In 1756 troops of the nawab of Bengal overran a fort manned by British forces. The captured occupants were imprisoned in a cell where most died overnight from heat exhaustion. The precise numbers are unknown, but the Black Hole of Calcutta was a colonial horror story imprinted on the minds of schoolchildren over the next two centuries of British imperialism. The tale was well known to American astrophysicist Robert Dicke and, according to Marcia Bartusiak’s engagingly written scientific history, it was Dicke who transferred the term to those escape-proof cosmic dungeons that are the subject of her book.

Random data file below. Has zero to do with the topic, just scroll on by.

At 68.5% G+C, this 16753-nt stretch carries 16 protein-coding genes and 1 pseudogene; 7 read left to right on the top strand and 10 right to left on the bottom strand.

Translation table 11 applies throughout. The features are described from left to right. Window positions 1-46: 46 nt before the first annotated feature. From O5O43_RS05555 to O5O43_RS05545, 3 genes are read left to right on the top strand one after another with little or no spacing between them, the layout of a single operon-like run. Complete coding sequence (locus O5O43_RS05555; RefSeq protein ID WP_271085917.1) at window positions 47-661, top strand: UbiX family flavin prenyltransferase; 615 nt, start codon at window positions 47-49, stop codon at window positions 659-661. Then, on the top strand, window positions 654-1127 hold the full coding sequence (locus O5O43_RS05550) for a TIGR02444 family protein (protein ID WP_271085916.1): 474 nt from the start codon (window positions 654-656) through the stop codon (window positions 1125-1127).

Science writers, unlike biographers or political historians, aren’t generally expected to come up with some new opinion or revelation in order to justify adding another volume to the bookshelves. Discovery, after all, is what the scientists are meant to have done already, and Bartusiak’s work is for the most part